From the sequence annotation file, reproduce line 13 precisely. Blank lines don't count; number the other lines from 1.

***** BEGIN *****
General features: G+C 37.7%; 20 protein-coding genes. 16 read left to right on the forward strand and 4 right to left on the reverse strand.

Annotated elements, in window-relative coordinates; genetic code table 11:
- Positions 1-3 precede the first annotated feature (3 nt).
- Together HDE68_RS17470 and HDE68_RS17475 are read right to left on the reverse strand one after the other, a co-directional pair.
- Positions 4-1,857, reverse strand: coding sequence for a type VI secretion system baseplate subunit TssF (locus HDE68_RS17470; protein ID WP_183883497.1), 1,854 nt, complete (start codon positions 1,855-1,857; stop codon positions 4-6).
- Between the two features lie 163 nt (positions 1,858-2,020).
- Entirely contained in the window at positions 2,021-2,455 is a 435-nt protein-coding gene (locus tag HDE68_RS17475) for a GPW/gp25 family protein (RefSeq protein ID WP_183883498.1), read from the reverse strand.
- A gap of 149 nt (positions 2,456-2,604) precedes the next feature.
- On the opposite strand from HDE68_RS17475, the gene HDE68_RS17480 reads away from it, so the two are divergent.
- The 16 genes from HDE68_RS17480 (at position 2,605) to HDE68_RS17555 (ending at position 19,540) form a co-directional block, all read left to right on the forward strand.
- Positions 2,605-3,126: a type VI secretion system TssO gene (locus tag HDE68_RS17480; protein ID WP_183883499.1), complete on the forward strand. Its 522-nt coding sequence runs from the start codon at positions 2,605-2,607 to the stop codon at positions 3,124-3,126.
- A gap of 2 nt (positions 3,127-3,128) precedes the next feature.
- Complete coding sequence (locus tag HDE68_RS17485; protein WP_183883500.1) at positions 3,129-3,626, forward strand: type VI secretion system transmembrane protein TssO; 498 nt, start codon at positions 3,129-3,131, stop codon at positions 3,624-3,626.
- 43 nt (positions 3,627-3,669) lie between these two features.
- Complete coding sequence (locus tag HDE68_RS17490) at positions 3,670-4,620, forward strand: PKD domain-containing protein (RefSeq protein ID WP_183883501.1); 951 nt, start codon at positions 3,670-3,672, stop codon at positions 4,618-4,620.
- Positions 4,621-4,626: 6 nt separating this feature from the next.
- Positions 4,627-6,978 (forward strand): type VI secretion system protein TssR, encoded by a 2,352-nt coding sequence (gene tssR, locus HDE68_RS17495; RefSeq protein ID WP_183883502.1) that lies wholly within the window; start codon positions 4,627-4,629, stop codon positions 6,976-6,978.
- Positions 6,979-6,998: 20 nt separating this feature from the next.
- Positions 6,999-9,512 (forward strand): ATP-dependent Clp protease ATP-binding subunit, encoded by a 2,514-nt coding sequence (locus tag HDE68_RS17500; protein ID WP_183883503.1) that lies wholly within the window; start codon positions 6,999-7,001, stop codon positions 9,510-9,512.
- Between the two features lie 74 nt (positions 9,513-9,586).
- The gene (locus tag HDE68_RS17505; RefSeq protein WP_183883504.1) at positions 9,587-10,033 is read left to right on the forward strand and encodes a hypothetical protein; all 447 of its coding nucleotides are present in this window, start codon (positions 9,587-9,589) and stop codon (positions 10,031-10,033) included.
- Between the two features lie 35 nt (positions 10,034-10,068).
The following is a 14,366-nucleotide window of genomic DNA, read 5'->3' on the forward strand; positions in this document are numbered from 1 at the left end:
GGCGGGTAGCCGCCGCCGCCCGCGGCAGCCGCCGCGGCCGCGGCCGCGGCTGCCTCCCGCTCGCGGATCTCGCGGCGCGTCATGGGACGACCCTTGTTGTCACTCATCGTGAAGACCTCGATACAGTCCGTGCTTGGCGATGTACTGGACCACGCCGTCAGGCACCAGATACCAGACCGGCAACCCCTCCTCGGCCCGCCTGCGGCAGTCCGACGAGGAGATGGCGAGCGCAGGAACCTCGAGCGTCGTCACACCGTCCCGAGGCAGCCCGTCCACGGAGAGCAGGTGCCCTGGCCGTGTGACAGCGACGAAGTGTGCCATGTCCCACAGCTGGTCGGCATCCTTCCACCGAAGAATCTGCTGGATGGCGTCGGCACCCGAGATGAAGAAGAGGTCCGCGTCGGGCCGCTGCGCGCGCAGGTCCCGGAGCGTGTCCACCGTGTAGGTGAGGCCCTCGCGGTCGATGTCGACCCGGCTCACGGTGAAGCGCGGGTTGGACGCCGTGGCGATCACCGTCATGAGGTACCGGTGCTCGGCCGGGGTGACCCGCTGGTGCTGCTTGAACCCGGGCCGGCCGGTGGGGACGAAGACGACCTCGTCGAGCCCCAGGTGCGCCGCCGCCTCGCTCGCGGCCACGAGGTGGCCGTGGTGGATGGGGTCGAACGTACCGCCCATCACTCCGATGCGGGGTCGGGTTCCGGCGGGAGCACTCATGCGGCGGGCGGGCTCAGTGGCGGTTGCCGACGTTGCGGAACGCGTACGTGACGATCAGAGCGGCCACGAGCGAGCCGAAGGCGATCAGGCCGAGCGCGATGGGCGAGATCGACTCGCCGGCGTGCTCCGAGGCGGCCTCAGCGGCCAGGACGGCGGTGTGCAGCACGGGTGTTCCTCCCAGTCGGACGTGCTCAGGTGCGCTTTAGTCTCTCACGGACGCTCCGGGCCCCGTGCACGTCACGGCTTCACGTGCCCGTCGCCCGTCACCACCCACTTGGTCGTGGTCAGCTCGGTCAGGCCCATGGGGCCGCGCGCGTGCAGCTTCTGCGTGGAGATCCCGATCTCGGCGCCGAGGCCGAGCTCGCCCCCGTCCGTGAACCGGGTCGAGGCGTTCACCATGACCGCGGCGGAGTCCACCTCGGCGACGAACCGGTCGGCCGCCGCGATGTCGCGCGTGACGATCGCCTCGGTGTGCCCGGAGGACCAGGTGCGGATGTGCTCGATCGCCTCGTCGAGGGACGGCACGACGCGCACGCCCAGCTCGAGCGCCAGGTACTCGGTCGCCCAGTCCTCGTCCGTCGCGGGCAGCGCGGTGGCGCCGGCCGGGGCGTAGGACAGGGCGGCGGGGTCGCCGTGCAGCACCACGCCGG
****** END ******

- Complete coding sequence (locus tag HDE68_RS17485; protein WP_183883500.1) at positions 3,129-3,626, forward strand: type VI secretion system transmembrane protein TssO; 498 nt, start codon at positions 3,129-3,131, stop codon at positions 3,624-3,626.